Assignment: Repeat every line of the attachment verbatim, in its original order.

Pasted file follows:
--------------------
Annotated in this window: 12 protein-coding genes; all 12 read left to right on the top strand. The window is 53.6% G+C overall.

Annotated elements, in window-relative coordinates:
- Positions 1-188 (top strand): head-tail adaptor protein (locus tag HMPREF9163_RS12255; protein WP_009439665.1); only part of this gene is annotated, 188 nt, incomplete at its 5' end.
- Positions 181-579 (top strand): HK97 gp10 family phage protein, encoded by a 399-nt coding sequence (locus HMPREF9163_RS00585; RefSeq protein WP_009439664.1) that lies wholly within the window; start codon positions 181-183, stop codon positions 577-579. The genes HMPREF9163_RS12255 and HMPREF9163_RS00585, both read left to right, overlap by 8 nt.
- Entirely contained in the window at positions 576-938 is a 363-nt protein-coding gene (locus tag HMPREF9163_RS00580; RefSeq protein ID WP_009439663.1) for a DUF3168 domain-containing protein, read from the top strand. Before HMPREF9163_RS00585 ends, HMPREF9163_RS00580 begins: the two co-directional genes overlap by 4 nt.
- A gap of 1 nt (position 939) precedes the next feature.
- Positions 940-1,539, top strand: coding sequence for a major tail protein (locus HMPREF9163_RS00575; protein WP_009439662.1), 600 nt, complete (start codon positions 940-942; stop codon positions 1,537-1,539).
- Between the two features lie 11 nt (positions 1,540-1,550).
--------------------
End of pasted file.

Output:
Annotated in this window: 12 protein-coding genes; all 12 read left to right on the top strand. The window is 53.6% G+C overall.

Annotated elements, in window-relative coordinates:
- Positions 1-188 (top strand): head-tail adaptor protein (locus tag HMPREF9163_RS12255; protein WP_009439665.1); only part of this gene is annotated, 188 nt, incomplete at its 5' end.
- Positions 181-579 (top strand): HK97 gp10 family phage protein, encoded by a 399-nt coding sequence (locus HMPREF9163_RS00585; RefSeq protein WP_009439664.1) that lies wholly within the window; start codon positions 181-183, stop codon positions 577-579. The genes HMPREF9163_RS12255 and HMPREF9163_RS00585, both read left to right, overlap by 8 nt.
- Entirely contained in the window at positions 576-938 is a 363-nt protein-coding gene (locus tag HMPREF9163_RS00580; RefSeq protein ID WP_009439663.1) for a DUF3168 domain-containing protein, read from the top strand. Before HMPREF9163_RS00585 ends, HMPREF9163_RS00580 begins: the two co-directional genes overlap by 4 nt.
- A gap of 1 nt (position 939) precedes the next feature.
- Positions 940-1,539, top strand: coding sequence for a major tail protein (locus HMPREF9163_RS00575; protein WP_009439662.1), 600 nt, complete (start codon positions 940-942; stop codon positions 1,537-1,539).
- Between the two features lie 11 nt (positions 1,540-1,550).